Manuel Antonio, a small peninsula on the Pacific coast side of Costa Rica, is one of the most visited and biologically diverse areas in the country. We recently expanded our coverage there, to bring you thousands of photographs of 16 properties, from a family-friendly jungle retreat to a romantic boutique overlooking the ocean. Beyond giving you the dish on various hotels, this primer is your go-to guide for what to eat, see, and expect in one of our favorite spots in Central America. Pura Vida (Costa Rica's motto, meaning "pure life") at its finest.
Getting to Manuel Antonio via bus or car from the international airport in San Jose takes between two-and-a-half and three hours on paved, tolled roads. Quepos serves as a sort of gateway town to Manuel Antonio; it's located on the coast just below M.A. and has more local flavor and cheaper hotel rooms -- but fewer attractions. Visitors will find soda-style restaurants, grocery stores, and a few nightclubs on the edge of town here. There's ocean frontage and a boardwalk, but no proper beach. It's about a five-minute drive up steep and winding roads from Quepos to get to Manuel Antonio.
The majority of hotels in M.A. are built on the hillside off of Route 618; almost all of them have sweeping views of the Pacific Ocean, Manuel Antonio National Park, and the beach. Many visitors skip rental cars and use the bus or walk, but be advised -- sidewalks are intermittent, hills are steep, and traffic can be fast.
Though Manuel Antonio is built-up with hotels and restaurants that cater to international tourists, it was done in a careful way that focuses on nature and views. The only American chains are a Best Western hotel and a Subway sandwich shop in Quepos. This isn't a party spot. Many visitors are up with the sunrise for strong Costa Rican coffee, an early morning hike, and a day at the beach or in the national park -- finished with a cocktail by the hotel pool, early dinner, and early bedtime.
Food prices are high, especially for Central America. Expect to pay around $10 for a burger and $18 for a seafood entree. Local, Imperial brand beer runs around $3 for a bottle. Restaurants that overlook the ocean tend to charge more, but remember that you can't enjoy the vistas after dark. Cafe Agua Azul has some of the prettiest ocean views as it's on the second-story of a building holding a real estate office below. Service is super-friendly and the menu ranges from nachos to grilled fish sandwiches to fancy dinner entrees like tuna with crab rangoon.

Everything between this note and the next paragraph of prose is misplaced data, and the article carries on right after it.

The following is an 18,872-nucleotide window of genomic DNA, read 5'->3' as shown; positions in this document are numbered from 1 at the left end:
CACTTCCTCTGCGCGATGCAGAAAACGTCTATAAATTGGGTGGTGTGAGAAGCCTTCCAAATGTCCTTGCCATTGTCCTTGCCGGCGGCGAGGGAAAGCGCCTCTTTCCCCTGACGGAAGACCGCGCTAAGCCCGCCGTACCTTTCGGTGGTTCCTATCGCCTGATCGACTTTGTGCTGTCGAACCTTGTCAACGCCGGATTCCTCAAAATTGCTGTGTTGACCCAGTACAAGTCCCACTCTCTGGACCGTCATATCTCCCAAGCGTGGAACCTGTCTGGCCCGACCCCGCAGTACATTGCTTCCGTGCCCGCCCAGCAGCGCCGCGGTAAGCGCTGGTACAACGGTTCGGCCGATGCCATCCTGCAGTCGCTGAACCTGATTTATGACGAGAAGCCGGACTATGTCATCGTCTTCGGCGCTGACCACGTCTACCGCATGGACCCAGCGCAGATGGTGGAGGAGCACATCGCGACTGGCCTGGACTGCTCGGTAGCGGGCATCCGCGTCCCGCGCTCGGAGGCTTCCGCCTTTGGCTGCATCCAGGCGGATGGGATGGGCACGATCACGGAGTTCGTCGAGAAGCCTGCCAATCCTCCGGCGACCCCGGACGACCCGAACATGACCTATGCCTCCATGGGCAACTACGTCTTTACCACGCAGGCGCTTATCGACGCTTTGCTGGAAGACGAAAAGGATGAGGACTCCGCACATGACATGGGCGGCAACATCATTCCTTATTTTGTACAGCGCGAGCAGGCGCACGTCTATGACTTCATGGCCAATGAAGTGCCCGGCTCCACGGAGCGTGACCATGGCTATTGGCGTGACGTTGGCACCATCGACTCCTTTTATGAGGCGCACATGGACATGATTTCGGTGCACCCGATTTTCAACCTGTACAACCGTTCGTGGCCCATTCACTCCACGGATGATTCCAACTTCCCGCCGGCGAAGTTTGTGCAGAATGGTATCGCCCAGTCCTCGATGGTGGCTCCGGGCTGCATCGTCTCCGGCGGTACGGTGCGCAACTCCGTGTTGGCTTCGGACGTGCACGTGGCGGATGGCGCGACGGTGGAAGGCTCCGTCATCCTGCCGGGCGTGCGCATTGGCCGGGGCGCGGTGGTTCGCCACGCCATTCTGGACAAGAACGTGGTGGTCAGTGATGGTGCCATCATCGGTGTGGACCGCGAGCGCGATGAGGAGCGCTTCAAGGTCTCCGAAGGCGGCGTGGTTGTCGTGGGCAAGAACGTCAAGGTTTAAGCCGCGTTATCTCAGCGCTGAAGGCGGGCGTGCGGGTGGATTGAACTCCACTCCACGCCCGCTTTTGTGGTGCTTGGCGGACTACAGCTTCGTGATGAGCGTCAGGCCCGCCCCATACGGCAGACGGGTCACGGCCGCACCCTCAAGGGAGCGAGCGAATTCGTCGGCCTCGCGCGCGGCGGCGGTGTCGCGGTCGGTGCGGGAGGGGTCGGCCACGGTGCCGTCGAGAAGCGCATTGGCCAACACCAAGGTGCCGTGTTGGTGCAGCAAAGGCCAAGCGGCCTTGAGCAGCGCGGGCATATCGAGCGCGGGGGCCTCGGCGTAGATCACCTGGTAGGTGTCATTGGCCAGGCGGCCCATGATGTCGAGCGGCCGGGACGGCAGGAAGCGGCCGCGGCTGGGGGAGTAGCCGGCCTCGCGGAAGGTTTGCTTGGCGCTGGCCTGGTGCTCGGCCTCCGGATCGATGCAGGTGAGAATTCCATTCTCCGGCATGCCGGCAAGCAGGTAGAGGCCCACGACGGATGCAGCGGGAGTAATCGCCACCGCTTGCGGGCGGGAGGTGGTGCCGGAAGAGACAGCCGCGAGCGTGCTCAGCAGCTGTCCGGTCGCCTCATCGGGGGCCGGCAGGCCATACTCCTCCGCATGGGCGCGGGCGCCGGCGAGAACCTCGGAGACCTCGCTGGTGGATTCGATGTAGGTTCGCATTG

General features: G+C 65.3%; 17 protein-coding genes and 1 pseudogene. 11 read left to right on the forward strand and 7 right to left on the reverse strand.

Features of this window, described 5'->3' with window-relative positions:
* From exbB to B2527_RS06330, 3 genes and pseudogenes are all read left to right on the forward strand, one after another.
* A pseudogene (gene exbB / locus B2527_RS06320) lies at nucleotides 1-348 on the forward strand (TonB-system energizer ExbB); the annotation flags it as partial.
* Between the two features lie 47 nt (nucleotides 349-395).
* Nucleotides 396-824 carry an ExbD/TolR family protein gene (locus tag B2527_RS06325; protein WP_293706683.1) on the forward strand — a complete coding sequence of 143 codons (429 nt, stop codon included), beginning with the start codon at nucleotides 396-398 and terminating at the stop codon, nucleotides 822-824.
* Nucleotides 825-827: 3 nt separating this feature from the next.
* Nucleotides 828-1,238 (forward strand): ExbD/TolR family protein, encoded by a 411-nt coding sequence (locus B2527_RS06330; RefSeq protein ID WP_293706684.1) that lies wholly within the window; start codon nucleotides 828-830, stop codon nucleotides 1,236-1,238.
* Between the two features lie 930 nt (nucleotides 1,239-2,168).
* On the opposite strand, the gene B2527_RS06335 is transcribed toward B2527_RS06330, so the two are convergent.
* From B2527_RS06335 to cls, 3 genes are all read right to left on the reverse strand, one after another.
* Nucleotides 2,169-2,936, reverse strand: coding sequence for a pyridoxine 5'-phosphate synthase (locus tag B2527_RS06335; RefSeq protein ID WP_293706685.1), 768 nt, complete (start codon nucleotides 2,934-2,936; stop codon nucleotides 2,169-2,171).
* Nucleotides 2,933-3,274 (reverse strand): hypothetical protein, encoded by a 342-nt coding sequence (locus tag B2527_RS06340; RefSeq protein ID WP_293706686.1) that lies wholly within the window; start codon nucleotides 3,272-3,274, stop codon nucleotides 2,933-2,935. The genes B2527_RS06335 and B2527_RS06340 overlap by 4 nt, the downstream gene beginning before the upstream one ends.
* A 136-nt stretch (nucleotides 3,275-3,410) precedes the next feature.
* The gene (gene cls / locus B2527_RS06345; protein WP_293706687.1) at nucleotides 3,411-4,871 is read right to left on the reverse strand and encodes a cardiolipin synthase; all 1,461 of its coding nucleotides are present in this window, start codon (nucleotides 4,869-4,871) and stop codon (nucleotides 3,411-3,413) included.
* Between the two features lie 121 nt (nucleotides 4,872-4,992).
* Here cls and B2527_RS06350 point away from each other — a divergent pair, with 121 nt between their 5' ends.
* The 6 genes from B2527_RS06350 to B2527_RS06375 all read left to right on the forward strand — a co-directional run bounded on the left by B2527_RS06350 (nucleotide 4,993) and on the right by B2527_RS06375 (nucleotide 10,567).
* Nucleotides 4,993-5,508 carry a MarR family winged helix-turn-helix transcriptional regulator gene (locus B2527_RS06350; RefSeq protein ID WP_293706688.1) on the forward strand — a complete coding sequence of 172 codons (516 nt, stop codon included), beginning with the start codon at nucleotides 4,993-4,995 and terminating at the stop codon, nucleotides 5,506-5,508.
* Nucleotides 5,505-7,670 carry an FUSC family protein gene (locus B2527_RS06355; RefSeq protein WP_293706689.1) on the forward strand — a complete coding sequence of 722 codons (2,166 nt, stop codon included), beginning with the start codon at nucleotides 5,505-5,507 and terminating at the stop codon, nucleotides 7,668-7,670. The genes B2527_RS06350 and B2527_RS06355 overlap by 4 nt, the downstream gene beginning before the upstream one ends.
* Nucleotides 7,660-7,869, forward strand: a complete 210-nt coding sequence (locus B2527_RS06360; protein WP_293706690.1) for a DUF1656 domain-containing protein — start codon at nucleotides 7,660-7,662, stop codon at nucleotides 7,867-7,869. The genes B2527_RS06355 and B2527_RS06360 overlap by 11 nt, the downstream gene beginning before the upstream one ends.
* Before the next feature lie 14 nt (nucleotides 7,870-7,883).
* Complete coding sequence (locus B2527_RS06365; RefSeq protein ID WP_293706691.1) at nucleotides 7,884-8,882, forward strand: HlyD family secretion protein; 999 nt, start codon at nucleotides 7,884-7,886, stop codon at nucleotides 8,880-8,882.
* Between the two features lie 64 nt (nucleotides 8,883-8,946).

For a healthy, quick lunch, try Falafel Bar, next to Banco Promerica. It serves made-to-order falafel sandwiches in soft pita bread, plus outrageously tasty fruit smoothies. Emilio's Cafe across the street is an excellent pick for breakfast and romantic dinners; it has an expansive dessert menu. Happy Hour specials can be found at most hotels, and many bars close right after the sun sets. Most restaurants are closed by nine. Dress is tropical casual, though coverups should be worn over swimsuits.
The majority of visitors to Manuel Antonio spend at least one day in the national park, located at the end of Route 618, where the Pacific Ocean meets the shore. The well-preserved park is lush and, quite literally, crawling with monkeys, iguanas, sloths, and snakes. Pelicans and toucans are regularly spotted in the trees. Guests can easily traverse paved, hilly paths to white sand beaches without a guide, but should be prepared for semi-aggressive touts at the park entrance that will all but insist they take you through the park. It may be worth it -- these guys can spot animals that most tourists would miss. Note that visitors are not allowed to stray off the path and wander through the jungle. The park shares a border with many of the hotels, so wildlife is regularly spotted poolside. Monkeys often swing through the tiki-themed pool at La Posada Private Jungle Bungalows.
Technically, all of the beaches in Costa Rica are public -- accessing them is the rub. The majority of the hotels in Manuel Antonio are located across the street and down an (often) steep hill covered with thick foliage. Exceptions to this rule include Karahe Hotel, which has gated beach access for its guests, and Tulemar Bungalow and Villas. There are rocky, rough, and gorgeous beaches at Manuel Antonio National Park, though you'll have to pay the park's entrance fee to access them. Adjacent to the park is Playa Espadilla, an easy-to-access public beach with cheap parking nearby. The waves are wild enough for surfing but calm enough for a swim; lifeguards aren't on watch. On the sand, visitors can rent chairs and umbrellas. Touts sell water bottles, jewelry, arts-and-crafts, and sno-cones. Parasailing and surf lessons can easily be arranged at kiosks. Sunsets over the water are stunning.
Another beach option is the calmer water at Biesanz Beach, though it requires parking on a narrow dead-end street and hiking down to the water via a rutted path. Monkeys are regularly spotted in the trees. There are vendors here, too, but the cove-like setting is calmer. Massages are available for $35, and snorkel gear is available for rent as well.
Things to Keep in Mind
- English is widely spoken in Manuel Antonio, though an understanding of Spanish is obviously helpful.
- Toilet paper should be thrown in the trash, and not the toilet, as the septic systems here are sensitive.
- U.S. dollars are widely accepted.
- It's completely safe to drink the tap water, which is treated and regularly tested.
- TV channels pick up English stations; expect Florida-based news.